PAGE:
Curcumin-loaded nanoparticles: a novel therapeutic strategy in treatment of central nervous system disorders
Authors Yavarpour-Bali H, Ghasemi-Kasman M, Pirzadeh M
Received 11 March 2019
Accepted for publication 15 May 2019
Published 17 June 2019 Volume 2019:14 Pages 4449—4460
Checked for plagiarism Yes
Review by Single anonymous peer review
Peer reviewer comments 3
Editor who approved publication: Prof. Dr. Anderson Oliveira Lobo
Hanie Yavarpour-Bali,1 Maryam Ghasemi-Kasman,2,3 Marzieh Pirzadeh1
1Student Research Committee, Babol University of Medical Sciences, Babol, Iran; 2Cellular and Molecular Biology Research Center, Health Research Institute, Babol University of Medical Sciences, Babol, Iran; 3Neuroscience Research Center, Health Research Institute, Babol University of Medical Sciences, Babol, Iran
Abstract: Curcumin as a hydrophobic polyphenol is extracted from the rhizome of Curcuma longa. Curcumin is widely used as a dietary spice and a topical medication for the treatment of inflammatory disorders in Asia. This compound also possesses remarkable anti-inflammatory and neuroprotective effects with the ability to pass from the blood brain barrier. Based on several pharmacological activities of curcumin, it has been introduced as an ideal candidate for different neurological disorders. Despite the pleiotropic activities of curcumin, poor solubility, rapid clearance and low stability have limited its clinical application. In recent years, nano-based drug delivery system has effectively improved the aqueous solubility and bioavailability of curcumin. In this review article, the effects of curcumin nanoparticles and their possible mechanism/s of action has been elucidated in various central nervous system (CNS)-related diseases including Parkinson’s disease, Huntington disease, Alzheimer’s disease, Multiple sclerosis, epilepsy and Amyotrophic Lateral Sclerosis. Furthermore, recent evidences about administration of nano-curcumin in the clinical trial phase have been described in the present review article.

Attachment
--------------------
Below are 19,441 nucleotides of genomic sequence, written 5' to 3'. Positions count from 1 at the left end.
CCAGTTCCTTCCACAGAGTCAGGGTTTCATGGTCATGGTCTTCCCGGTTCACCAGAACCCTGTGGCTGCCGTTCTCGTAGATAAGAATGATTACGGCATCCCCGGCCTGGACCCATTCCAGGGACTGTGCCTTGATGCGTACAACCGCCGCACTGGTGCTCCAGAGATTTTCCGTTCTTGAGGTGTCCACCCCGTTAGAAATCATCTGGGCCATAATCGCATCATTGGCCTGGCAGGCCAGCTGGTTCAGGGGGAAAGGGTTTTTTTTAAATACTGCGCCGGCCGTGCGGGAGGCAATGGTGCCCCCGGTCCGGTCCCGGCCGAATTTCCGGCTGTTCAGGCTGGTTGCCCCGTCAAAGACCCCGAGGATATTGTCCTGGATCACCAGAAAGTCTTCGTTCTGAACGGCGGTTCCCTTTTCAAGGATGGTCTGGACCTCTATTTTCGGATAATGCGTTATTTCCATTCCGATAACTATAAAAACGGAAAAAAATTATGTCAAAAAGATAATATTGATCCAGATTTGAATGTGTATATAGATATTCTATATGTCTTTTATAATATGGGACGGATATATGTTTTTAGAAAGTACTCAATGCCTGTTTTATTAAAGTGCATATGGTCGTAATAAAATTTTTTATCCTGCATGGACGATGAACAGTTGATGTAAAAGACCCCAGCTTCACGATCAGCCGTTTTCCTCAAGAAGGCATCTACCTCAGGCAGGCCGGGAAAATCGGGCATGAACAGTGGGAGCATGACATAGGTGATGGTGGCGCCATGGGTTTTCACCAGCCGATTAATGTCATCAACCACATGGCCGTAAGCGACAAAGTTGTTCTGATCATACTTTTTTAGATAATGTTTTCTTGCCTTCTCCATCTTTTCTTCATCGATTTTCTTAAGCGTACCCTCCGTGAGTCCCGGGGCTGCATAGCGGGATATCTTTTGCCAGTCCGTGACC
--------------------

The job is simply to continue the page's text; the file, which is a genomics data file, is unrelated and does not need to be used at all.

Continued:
Keywords: curcumin, central nervous system diseases, nanoparticles, water solubility, bioavailability